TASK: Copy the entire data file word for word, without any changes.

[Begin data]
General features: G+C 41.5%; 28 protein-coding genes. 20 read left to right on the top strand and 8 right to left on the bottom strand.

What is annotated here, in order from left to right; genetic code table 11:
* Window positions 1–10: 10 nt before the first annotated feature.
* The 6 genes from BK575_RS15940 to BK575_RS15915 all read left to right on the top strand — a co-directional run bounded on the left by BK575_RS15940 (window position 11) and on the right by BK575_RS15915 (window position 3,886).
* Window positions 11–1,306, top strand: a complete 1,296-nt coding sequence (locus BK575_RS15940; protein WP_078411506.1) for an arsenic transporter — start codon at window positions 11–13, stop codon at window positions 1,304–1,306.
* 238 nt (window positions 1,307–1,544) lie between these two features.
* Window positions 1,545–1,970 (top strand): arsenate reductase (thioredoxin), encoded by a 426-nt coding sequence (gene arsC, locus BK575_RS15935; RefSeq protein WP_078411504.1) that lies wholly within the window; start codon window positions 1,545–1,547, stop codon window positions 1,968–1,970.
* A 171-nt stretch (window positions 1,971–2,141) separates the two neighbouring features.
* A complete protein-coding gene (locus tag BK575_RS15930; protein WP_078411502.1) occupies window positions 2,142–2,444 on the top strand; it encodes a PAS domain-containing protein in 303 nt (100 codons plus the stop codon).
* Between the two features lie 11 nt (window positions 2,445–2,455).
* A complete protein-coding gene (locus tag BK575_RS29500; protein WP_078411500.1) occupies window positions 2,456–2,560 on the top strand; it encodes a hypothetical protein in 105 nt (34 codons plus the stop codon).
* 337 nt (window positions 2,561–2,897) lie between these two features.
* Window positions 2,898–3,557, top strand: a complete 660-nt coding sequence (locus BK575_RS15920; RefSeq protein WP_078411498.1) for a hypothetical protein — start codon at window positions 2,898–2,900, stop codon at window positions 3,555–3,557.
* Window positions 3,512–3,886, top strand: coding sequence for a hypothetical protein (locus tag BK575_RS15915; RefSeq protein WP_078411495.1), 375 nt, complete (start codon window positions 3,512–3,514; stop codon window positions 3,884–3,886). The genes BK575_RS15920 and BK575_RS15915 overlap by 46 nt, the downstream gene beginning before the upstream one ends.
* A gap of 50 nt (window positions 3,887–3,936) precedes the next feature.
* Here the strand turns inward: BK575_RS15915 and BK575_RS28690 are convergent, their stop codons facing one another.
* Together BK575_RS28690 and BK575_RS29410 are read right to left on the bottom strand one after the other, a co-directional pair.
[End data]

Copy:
General features: G+C 41.5%; 28 protein-coding genes. 20 read left to right on the top strand and 8 right to left on the bottom strand.

What is annotated here, in order from left to right; genetic code table 11:
* Window positions 1–10: 10 nt before the first annotated feature.
* The 6 genes from BK575_RS15940 to BK575_RS15915 all read left to right on the top strand — a co-directional run bounded on the left by BK575_RS15940 (window position 11) and on the right by BK575_RS15915 (window position 3,886).
* Window positions 11–1,306, top strand: a complete 1,296-nt coding sequence (locus BK575_RS15940; protein WP_078411506.1) for an arsenic transporter — start codon at window positions 11–13, stop codon at window positions 1,304–1,306.
* 238 nt (window positions 1,307–1,544) lie between these two features.
* Window positions 1,545–1,970 (top strand): arsenate reductase (thioredoxin), encoded by a 426-nt coding sequence (gene arsC, locus BK575_RS15935; RefSeq protein WP_078411504.1) that lies wholly within the window; start codon window positions 1,545–1,547, stop codon window positions 1,968–1,970.
* A 171-nt stretch (window positions 1,971–2,141) separates the two neighbouring features.
* A complete protein-coding gene (locus tag BK575_RS15930; protein WP_078411502.1) occupies window positions 2,142–2,444 on the top strand; it encodes a PAS domain-containing protein in 303 nt (100 codons plus the stop codon).
* Between the two features lie 11 nt (window positions 2,445–2,455).
* A complete protein-coding gene (locus tag BK575_RS29500; protein WP_078411500.1) occupies window positions 2,456–2,560 on the top strand; it encodes a hypothetical protein in 105 nt (34 codons plus the stop codon).
* 337 nt (window positions 2,561–2,897) lie between these two features.
* Window positions 2,898–3,557, top strand: a complete 660-nt coding sequence (locus BK575_RS15920; RefSeq protein WP_078411498.1) for a hypothetical protein — start codon at window positions 2,898–2,900, stop codon at window positions 3,555–3,557.
* Window positions 3,512–3,886, top strand: coding sequence for a hypothetical protein (locus tag BK575_RS15915; RefSeq protein WP_078411495.1), 375 nt, complete (start codon window positions 3,512–3,514; stop codon window positions 3,884–3,886). The genes BK575_RS15920 and BK575_RS15915 overlap by 46 nt, the downstream gene beginning before the upstream one ends.
* A gap of 50 nt (window positions 3,887–3,936) precedes the next feature.
* Here the strand turns inward: BK575_RS15915 and BK575_RS28690 are convergent, their stop codons facing one another.
* Together BK575_RS28690 and BK575_RS29410 are read right to left on the bottom strand one after the other, a co-directional pair.